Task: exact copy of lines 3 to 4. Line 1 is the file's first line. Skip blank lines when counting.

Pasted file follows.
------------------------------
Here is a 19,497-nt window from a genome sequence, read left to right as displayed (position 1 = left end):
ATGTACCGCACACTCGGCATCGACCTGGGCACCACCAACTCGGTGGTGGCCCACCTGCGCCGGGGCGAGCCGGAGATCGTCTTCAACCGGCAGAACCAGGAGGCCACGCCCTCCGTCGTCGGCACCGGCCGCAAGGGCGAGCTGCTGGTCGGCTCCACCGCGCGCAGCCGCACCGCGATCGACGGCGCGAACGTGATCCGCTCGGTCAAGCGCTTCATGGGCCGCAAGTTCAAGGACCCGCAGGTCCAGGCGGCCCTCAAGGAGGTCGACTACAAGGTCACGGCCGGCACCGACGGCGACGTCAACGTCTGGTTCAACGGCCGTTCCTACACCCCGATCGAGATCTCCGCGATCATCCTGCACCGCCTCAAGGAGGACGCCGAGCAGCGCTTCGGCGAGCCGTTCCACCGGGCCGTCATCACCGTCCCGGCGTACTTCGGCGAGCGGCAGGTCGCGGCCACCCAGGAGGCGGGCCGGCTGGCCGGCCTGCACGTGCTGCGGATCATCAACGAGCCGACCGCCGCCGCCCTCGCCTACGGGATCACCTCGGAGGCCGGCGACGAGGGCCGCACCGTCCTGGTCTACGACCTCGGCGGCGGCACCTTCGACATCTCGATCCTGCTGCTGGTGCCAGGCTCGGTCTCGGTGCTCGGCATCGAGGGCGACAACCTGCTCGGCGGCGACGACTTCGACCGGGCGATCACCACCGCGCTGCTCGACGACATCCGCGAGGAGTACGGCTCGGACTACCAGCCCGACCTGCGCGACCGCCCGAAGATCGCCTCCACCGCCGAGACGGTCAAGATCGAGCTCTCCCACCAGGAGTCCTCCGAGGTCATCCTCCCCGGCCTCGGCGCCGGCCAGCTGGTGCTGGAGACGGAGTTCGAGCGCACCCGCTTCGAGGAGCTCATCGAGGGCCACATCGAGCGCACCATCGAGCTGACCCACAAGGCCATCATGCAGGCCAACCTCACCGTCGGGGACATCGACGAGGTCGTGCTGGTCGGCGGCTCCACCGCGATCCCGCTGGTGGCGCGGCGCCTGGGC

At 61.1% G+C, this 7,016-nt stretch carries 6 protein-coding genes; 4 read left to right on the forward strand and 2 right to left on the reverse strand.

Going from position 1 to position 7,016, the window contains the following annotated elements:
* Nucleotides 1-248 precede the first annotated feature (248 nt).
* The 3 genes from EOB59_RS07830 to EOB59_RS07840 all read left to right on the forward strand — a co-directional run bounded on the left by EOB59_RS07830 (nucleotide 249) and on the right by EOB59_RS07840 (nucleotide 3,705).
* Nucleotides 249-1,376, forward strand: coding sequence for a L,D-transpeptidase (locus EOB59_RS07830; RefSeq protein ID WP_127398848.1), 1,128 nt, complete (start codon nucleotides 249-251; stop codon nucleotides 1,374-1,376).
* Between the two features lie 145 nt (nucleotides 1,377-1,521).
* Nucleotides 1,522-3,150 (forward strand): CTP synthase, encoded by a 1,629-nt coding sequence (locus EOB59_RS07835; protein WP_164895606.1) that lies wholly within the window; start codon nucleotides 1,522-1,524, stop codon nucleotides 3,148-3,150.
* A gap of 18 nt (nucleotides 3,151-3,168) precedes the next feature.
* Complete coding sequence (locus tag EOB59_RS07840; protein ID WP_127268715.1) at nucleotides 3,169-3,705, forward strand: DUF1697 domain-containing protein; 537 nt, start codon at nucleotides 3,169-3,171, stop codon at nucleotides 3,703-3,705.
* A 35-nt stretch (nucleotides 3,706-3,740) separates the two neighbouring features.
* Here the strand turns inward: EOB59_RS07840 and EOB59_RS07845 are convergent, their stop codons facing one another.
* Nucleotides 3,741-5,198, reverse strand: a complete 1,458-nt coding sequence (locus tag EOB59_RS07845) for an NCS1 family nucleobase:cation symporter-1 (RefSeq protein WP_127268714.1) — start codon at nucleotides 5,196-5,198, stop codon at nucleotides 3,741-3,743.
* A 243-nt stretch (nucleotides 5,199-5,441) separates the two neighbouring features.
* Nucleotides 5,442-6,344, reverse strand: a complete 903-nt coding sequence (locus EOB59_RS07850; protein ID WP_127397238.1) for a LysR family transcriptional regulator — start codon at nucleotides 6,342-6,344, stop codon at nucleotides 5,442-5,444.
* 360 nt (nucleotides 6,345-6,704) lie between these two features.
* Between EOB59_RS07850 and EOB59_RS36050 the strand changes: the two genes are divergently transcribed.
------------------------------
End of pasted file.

At 61.1% G+C, this 7,016-nt stretch carries 6 protein-coding genes; 4 read left to right on the forward strand and 2 right to left on the reverse strand.

Going from position 1 to position 7,016, the window contains the following annotated elements: